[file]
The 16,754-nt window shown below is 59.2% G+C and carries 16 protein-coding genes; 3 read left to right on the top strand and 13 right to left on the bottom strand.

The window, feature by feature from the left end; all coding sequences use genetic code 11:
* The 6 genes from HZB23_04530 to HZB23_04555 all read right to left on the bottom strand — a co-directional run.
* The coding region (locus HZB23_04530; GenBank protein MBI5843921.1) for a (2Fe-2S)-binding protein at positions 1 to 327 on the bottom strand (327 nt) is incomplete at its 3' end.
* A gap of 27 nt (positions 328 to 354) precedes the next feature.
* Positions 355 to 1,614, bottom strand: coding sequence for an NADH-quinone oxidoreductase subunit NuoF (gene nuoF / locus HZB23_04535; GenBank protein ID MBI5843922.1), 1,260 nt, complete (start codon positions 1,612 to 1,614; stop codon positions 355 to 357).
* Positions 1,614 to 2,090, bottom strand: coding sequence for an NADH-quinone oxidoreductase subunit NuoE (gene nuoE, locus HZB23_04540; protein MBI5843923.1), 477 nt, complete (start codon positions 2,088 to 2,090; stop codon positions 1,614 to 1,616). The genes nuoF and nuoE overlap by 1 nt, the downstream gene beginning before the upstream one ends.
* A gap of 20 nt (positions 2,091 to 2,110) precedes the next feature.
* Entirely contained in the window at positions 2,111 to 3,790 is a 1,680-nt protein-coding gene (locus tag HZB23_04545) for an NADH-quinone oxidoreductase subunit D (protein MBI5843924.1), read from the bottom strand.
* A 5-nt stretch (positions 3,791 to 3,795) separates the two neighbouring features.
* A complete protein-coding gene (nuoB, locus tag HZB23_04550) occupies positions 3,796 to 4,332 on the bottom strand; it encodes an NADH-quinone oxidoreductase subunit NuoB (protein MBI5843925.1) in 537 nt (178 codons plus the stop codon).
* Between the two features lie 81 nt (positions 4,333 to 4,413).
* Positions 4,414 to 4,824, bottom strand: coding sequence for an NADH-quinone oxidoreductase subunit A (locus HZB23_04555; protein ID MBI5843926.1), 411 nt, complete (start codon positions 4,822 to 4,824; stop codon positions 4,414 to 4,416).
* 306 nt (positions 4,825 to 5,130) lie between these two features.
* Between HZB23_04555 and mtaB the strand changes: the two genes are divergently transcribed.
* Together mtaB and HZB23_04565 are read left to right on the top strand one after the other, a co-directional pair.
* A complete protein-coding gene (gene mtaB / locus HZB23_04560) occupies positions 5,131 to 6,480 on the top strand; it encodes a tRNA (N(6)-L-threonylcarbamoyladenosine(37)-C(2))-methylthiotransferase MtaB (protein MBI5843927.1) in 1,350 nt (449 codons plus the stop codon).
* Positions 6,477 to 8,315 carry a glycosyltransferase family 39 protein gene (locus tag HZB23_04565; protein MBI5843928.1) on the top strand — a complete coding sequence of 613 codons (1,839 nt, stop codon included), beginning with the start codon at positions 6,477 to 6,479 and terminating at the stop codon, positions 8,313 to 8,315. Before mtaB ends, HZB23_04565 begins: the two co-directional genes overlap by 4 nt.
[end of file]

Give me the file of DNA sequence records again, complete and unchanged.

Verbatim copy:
The 16,754-nt window shown below is 59.2% G+C and carries 16 protein-coding genes; 3 read left to right on the top strand and 13 right to left on the bottom strand.

The window, feature by feature from the left end; all coding sequences use genetic code 11:
* The 6 genes from HZB23_04530 to HZB23_04555 all read right to left on the bottom strand — a co-directional run.
* The coding region (locus HZB23_04530; GenBank protein MBI5843921.1) for a (2Fe-2S)-binding protein at positions 1 to 327 on the bottom strand (327 nt) is incomplete at its 3' end.
* A gap of 27 nt (positions 328 to 354) precedes the next feature.
* Positions 355 to 1,614, bottom strand: coding sequence for an NADH-quinone oxidoreductase subunit NuoF (gene nuoF / locus HZB23_04535; GenBank protein ID MBI5843922.1), 1,260 nt, complete (start codon positions 1,612 to 1,614; stop codon positions 355 to 357).
* Positions 1,614 to 2,090, bottom strand: coding sequence for an NADH-quinone oxidoreductase subunit NuoE (gene nuoE, locus HZB23_04540; protein MBI5843923.1), 477 nt, complete (start codon positions 2,088 to 2,090; stop codon positions 1,614 to 1,616). The genes nuoF and nuoE overlap by 1 nt, the downstream gene beginning before the upstream one ends.
* A gap of 20 nt (positions 2,091 to 2,110) precedes the next feature.
* Entirely contained in the window at positions 2,111 to 3,790 is a 1,680-nt protein-coding gene (locus tag HZB23_04545) for an NADH-quinone oxidoreductase subunit D (protein MBI5843924.1), read from the bottom strand.
* A 5-nt stretch (positions 3,791 to 3,795) separates the two neighbouring features.
* A complete protein-coding gene (nuoB, locus tag HZB23_04550) occupies positions 3,796 to 4,332 on the bottom strand; it encodes an NADH-quinone oxidoreductase subunit NuoB (protein MBI5843925.1) in 537 nt (178 codons plus the stop codon).
* Between the two features lie 81 nt (positions 4,333 to 4,413).
* Positions 4,414 to 4,824, bottom strand: coding sequence for an NADH-quinone oxidoreductase subunit A (locus HZB23_04555; protein ID MBI5843926.1), 411 nt, complete (start codon positions 4,822 to 4,824; stop codon positions 4,414 to 4,416).
* 306 nt (positions 4,825 to 5,130) lie between these two features.
* Between HZB23_04555 and mtaB the strand changes: the two genes are divergently transcribed.
* Together mtaB and HZB23_04565 are read left to right on the top strand one after the other, a co-directional pair.
* A complete protein-coding gene (gene mtaB / locus HZB23_04560) occupies positions 5,131 to 6,480 on the top strand; it encodes a tRNA (N(6)-L-threonylcarbamoyladenosine(37)-C(2))-methylthiotransferase MtaB (protein MBI5843927.1) in 1,350 nt (449 codons plus the stop codon).
* Positions 6,477 to 8,315 carry a glycosyltransferase family 39 protein gene (locus tag HZB23_04565; protein MBI5843928.1) on the top strand — a complete coding sequence of 613 codons (1,839 nt, stop codon included), beginning with the start codon at positions 6,477 to 6,479 and terminating at the stop codon, positions 8,313 to 8,315. Before mtaB ends, HZB23_04565 begins: the two co-directional genes overlap by 4 nt.